Rume is the Sova's naughty cousin. Both are sort of "country rustic fragrances" of the farm (i mean rustic in the effect but extremely sophisticated in the cause) and either introduce a spicy sort of vaguely bitter kind of accord but where Sova is more introverted, opaque and stressed over an hay-bitter tobacco-piquant spices accord finally tamed by barely mild balsams, Rume is sweeter, less assertive, less dry/stark, more resinous and more sweetly pungent, being centered over a bay leaves/cloves accord with a following burnt sugar dominant sticky temperament produced by the interaction between the huge amount of cloves and the resinous balsams/labdanum (roasted) chord. Where the bitter vibe in Sova is centered over a licorice accord here in Rume the ostensibly similar effect is bitter/sweet and sugary/smokey with all those honeyed cloves blended with balsams. Sova is by soon starker and drier, being all about hay, tobacco and piquant spices finally tamed down by balsams and honey but hardly sweetened and "coloured" while Rume is more aromatic and spicy in a sort of caramellous sweety way. Rume is delicious and evokes some spicy jammy cakes filled with honeyed fruits, dusty sugar and cloves/cinnamon. Another "ambiental" issue from an interesting niche brand able to conjure up in my mind far memories about a rural childhood spent in the middle of the nature in a full contact with animals, natural fruits, spicy meals, obscure barns, haystacks and workers of the land.
Opens with a strong honey and spice scent. Quickly drys down to reveal resin. The myrrh lends a bit of a medicinal flavor. A beautiful fragrance.
An intense Christmas-spice scent, with dark orange, cinnamon, clove and stewed fruits. Great projection and longevity. Avoid spraying on white fabric as it leaves a light green residue. Overall, a bit too close to pot-pourri for me to consider as a personal fragrance. Would be great in winter, with the cap removed and a few reeds stuck in it.
Very interesting fragrance, it creates an accord of mulling wine. The dominant note I think is certainly the bay leaves, followed by clove and cola. Very sweet indeed, and though I would usually not appreciate that, it has a nice balance to it, with the spice and wood. Lovely.
Notes: bay leaf, myrrh, labdanum, clay, cola, filbert, hay.
The comparison to Serge Lutens is very true, this is definitely in that style (sweet, powerful, dried-fruit).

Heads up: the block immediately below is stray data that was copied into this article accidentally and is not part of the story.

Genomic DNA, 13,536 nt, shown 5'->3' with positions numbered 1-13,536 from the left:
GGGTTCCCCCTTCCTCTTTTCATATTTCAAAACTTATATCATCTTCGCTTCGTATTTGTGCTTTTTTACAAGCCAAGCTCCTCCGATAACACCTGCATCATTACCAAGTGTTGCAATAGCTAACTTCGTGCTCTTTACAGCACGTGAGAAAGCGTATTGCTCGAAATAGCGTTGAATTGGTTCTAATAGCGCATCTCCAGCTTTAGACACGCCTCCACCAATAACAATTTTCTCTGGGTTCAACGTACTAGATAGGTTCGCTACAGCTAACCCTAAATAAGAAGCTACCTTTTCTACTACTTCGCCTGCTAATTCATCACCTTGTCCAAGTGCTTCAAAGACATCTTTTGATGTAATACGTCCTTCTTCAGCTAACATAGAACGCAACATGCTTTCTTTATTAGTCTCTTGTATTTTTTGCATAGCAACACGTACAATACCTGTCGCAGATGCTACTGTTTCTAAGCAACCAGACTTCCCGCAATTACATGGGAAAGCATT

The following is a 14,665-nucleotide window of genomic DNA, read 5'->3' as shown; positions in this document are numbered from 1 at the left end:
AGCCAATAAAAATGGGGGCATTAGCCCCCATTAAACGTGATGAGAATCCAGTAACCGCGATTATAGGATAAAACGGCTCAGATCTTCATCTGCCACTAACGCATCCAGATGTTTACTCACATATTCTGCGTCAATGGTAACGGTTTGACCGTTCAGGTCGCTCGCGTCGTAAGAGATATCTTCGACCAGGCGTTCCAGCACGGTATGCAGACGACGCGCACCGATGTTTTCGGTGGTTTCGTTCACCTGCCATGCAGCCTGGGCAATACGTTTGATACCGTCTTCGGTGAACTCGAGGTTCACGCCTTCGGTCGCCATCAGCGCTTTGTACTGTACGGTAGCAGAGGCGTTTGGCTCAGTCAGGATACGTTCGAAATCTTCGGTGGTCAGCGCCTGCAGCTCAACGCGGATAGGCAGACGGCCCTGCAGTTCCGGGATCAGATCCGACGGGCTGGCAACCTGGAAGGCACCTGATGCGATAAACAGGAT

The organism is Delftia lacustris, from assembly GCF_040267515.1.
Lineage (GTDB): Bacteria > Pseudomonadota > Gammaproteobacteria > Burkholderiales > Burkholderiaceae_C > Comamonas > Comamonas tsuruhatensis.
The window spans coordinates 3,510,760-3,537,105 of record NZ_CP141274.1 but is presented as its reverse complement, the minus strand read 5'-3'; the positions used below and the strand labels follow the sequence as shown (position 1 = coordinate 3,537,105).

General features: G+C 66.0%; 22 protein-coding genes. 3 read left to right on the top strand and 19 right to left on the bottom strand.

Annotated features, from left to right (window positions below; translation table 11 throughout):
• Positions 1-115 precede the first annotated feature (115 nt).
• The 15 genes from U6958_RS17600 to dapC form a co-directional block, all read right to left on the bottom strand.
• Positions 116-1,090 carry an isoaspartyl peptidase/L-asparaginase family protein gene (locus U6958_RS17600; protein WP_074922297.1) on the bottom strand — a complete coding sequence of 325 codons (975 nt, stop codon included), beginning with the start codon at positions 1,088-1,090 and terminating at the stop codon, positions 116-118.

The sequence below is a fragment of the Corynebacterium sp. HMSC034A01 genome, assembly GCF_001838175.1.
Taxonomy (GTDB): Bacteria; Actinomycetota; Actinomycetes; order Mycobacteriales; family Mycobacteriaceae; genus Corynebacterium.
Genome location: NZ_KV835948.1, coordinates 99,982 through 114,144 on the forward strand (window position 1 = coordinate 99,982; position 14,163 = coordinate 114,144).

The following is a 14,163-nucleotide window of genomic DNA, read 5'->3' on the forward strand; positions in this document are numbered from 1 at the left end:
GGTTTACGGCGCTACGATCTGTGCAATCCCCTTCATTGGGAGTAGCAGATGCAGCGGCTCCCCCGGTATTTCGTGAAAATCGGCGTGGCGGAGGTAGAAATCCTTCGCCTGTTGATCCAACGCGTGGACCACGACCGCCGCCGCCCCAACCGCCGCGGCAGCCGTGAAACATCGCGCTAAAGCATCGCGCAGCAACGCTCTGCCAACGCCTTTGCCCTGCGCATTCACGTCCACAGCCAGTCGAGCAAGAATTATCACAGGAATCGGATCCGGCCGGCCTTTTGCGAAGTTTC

The website has a fanciful description, "pralined fur laced in dark red spice" -- and that did not cause me to look forward to the trial in happy anticipation. :(
It is very sweet, intensely sweet, aggressively sweet. It is like dried dates steeped in warm, spicy rum. That may sound attractive to some -- to me, not.
There is a clay-mineral note behind the sweetness.
Very quickly a coumarin note appears to suggest hay and cured tobacco.
The scent gets more interesting as the uber-sweet blitz burns off.
This becomes a very gentleman's club sort of scent: it evokes images of humidors, polished wood furniture, pipe tobacco, old leather books.
Very powerful... and yet I don't find it to have longevity. Essentially done in an hour for me.
Not my style, but more problematic for me was the relentlessly sweet opening.
Rume will be my go-to this winter. It's a thick resinous fragrance with a light spice and hint of clove. I really like how the clove is used in comparison to other Slumberhouse fragrances. The smell of Rume instantly reminds me of Christmas and winter. It's a very unique and powerful fragrance that I'd recommend to those that like thick, sappy resinous scents in the forefront with a sweet honey and spice note in the background. Josh has really created something special with Rume. Easily my favorite in his Slumberhouse line.
Rume striked me as very Lutens-like. A full bodied composition where a strong resinous presence (myrrh and labdanum) is joined by clove and bay. Somewhere between Serge Noir and Fille En Aiguilles. It has an overall burnt-sugary, sort of roasted, vibe. It's spicy and slightly (slightly) medicinal. The myrrh remarks its presence with pungent accents while a honeyed note adds even more density.
Nice and very reasonably priced.